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April is Heartworm Awareness Month!

Investigating drug resistance in Australian canine heartworm infection

Heartworm disease is a worrying condition for dog owners and whilst less prevalent than a decade ago, it is still a disease that kills pets. April Heartworm Awareness Month was created to help raise visibility around the importance of testing dogs for this disease.

Heartworm disease in dogs is caused by the parasitic nematode Dirofilaria immitis and is transmitted by mosquitos [1]. 

More information about the heartworm lifecycle, the signs and symptoms of heartworm infection and preventative medications used to treat heartworm can be found here:

Currently, canine heartworm disease affects hundreds of dogs in Australia every year, predominantly in Far North Queensland. Thousands more dogs live with the threat of infection, with many owners using year-round preventatives to protect their dogs from acquiring this deadly disease. 

Spread by mosquitos, canine heartworm has a wide but poorly understood geographical distribution that appears to change over time. 

Currently, central and northern Queensland are experiencing high rates of infection, however, less than 20 years ago dirofilariasis also caused heartache for owners in coastal NSW including Sydney.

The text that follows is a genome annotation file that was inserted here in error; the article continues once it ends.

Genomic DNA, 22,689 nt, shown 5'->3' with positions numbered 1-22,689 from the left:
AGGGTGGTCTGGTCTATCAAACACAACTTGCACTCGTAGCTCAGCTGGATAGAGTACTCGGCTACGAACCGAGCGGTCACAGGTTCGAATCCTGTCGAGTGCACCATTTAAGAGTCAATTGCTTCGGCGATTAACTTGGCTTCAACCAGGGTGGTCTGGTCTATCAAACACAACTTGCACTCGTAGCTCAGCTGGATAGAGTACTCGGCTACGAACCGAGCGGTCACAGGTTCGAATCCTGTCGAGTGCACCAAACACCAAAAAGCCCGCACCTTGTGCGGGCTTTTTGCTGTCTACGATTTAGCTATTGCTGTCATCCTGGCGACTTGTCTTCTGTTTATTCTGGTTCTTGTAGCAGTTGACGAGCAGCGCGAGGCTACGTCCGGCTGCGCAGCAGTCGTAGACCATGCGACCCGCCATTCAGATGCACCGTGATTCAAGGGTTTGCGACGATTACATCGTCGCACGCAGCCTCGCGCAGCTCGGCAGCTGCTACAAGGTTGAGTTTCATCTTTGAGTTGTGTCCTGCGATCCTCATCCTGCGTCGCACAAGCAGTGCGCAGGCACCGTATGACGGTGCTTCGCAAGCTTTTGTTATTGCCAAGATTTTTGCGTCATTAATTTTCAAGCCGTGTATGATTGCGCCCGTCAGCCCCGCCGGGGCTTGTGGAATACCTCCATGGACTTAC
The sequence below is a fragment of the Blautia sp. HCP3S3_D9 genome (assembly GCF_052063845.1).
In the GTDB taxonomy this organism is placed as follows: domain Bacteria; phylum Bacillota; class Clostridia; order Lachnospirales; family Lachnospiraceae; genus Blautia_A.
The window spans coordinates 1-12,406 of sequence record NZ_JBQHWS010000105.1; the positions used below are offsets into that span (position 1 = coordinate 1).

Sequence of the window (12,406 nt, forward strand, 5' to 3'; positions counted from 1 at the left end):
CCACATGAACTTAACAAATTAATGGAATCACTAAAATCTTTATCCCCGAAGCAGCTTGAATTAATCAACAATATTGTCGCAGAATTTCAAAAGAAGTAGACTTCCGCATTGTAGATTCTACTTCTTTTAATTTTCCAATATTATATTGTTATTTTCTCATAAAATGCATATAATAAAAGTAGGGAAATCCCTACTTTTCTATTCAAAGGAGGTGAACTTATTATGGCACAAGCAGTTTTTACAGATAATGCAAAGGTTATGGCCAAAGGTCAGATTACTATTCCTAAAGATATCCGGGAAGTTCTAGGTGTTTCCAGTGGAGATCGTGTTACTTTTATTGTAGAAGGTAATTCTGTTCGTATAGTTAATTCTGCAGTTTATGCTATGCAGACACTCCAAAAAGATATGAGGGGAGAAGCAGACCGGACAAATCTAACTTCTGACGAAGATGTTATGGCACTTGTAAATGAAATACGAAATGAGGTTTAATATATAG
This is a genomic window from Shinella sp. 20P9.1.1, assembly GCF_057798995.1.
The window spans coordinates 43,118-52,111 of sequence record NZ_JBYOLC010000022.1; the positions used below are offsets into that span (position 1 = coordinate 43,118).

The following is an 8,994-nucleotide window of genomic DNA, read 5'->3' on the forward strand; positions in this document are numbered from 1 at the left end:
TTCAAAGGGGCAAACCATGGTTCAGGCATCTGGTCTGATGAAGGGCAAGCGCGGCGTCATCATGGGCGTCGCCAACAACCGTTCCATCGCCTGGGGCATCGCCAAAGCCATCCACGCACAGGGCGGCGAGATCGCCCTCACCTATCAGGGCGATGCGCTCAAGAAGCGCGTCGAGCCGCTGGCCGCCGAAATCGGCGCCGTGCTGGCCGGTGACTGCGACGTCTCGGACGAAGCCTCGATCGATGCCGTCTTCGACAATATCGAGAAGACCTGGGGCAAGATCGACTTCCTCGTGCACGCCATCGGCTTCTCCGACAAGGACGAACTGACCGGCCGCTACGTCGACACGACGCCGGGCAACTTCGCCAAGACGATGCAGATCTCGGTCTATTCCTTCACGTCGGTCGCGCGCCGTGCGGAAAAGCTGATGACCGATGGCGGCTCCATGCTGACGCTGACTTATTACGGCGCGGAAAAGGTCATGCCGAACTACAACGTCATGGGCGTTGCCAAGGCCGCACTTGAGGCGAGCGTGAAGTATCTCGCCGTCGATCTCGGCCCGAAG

Dogs surveyed for the presence of Dirofilaria immitis antigen in Australia. a Geographical distribution of dogs tested for heartworm as part of 2016–2019 prevalence surveys. The size of the circle at each location in New South Wales and Queensland (Central and Northern) is proportional to the number of tested dogs, number in brackets indicates number of D. immitis antigen positive dogs / total number of tested dogs. b Violin plots of distribution of age of 566 dogs sampled as part of four distinct cohorts, mean and quartiles are show within the violins. On the far left of the figure is a scatter dot plot of the individual ages of 13 antigen-positive dogs

The use of preventatives to stop infection is widespread among dog owners, with the Macrocyclic Lactones (MLs) drug family the mainstay of prevention.

Heartworms are parasites able to live inside the blood vessels of the lung and chambers of a dog's heart feeding on the continuous supply of blood available to them. In very severe cases, heartworms can be found in populations numbering over 200!

The offspring of a heartworm are referred to as microfilariae, which can be found in the blood of an infected dog [2] – see Figure 1.